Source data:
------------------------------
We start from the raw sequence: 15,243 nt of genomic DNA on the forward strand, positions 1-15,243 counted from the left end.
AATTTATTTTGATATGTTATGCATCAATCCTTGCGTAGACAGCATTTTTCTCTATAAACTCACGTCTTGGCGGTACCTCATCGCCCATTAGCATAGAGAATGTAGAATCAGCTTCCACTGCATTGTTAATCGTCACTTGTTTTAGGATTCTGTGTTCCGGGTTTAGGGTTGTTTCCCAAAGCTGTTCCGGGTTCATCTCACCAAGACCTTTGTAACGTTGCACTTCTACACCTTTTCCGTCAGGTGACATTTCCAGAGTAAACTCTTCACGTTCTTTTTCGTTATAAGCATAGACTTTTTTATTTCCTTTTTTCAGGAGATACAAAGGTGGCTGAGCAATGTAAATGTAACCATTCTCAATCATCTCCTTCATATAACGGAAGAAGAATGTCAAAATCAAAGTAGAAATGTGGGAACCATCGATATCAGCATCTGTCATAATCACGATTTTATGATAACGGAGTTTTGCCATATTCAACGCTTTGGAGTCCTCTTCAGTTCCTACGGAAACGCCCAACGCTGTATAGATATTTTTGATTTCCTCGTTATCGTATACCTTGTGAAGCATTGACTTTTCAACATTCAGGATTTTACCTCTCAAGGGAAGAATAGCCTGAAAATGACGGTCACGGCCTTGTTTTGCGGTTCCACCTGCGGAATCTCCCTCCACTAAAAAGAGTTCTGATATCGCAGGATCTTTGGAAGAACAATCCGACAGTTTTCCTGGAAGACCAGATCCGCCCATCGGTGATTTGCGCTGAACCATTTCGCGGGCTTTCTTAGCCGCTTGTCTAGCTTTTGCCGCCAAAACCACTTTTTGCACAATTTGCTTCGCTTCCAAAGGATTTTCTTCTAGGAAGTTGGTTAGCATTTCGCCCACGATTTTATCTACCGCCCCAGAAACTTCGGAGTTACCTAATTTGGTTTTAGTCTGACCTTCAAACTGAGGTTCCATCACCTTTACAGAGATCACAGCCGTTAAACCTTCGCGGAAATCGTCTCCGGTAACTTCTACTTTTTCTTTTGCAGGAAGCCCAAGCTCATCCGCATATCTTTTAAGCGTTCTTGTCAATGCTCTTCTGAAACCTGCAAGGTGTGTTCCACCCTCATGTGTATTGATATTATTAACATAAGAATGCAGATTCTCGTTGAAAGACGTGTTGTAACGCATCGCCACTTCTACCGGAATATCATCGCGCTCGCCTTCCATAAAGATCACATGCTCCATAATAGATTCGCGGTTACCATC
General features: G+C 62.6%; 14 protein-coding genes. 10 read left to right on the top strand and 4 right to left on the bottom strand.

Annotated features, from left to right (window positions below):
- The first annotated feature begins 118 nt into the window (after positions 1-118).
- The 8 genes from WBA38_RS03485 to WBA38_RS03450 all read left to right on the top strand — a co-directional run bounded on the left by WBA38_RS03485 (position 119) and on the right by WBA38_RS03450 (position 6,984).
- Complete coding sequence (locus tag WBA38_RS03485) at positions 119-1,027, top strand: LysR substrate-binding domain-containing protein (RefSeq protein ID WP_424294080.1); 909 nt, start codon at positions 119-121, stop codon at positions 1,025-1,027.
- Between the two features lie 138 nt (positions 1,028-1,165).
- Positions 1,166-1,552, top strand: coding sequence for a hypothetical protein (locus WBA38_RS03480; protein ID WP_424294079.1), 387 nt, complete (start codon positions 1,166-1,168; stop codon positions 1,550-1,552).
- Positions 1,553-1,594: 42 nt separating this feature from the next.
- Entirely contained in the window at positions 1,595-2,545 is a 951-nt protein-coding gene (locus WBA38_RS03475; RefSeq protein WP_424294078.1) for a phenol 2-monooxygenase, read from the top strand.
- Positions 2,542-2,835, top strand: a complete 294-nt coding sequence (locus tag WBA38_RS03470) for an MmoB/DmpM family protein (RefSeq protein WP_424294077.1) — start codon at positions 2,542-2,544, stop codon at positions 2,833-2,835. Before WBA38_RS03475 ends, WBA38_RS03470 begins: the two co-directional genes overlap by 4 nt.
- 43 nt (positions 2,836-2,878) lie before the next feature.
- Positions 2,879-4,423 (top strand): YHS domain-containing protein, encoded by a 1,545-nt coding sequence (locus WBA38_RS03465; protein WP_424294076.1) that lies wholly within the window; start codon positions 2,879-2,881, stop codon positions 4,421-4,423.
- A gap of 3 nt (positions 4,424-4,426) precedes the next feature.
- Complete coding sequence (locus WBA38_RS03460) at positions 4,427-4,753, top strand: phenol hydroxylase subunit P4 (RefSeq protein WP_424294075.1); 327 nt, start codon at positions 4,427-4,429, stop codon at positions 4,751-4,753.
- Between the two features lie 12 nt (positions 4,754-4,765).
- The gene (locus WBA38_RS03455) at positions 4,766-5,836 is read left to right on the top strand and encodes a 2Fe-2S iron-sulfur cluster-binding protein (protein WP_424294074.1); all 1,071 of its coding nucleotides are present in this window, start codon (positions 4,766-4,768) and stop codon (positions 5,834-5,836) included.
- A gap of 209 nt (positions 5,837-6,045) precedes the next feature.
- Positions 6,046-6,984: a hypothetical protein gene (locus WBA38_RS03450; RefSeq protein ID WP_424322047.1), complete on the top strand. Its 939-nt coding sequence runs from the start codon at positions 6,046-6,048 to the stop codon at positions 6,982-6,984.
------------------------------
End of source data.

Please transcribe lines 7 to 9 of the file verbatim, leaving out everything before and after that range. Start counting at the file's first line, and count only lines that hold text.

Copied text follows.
- Complete coding sequence (locus tag WBA38_RS03485) at positions 119-1,027, top strand: LysR substrate-binding domain-containing protein (RefSeq protein ID WP_424294080.1); 909 nt, start codon at positions 119-121, stop codon at positions 1,025-1,027.
- Between the two features lie 138 nt (positions 1,028-1,165).
- Positions 1,166-1,552, top strand: coding sequence for a hypothetical protein (locus WBA38_RS03480; protein ID WP_424294079.1), 387 nt, complete (start codon positions 1,166-1,168; stop codon positions 1,550-1,552).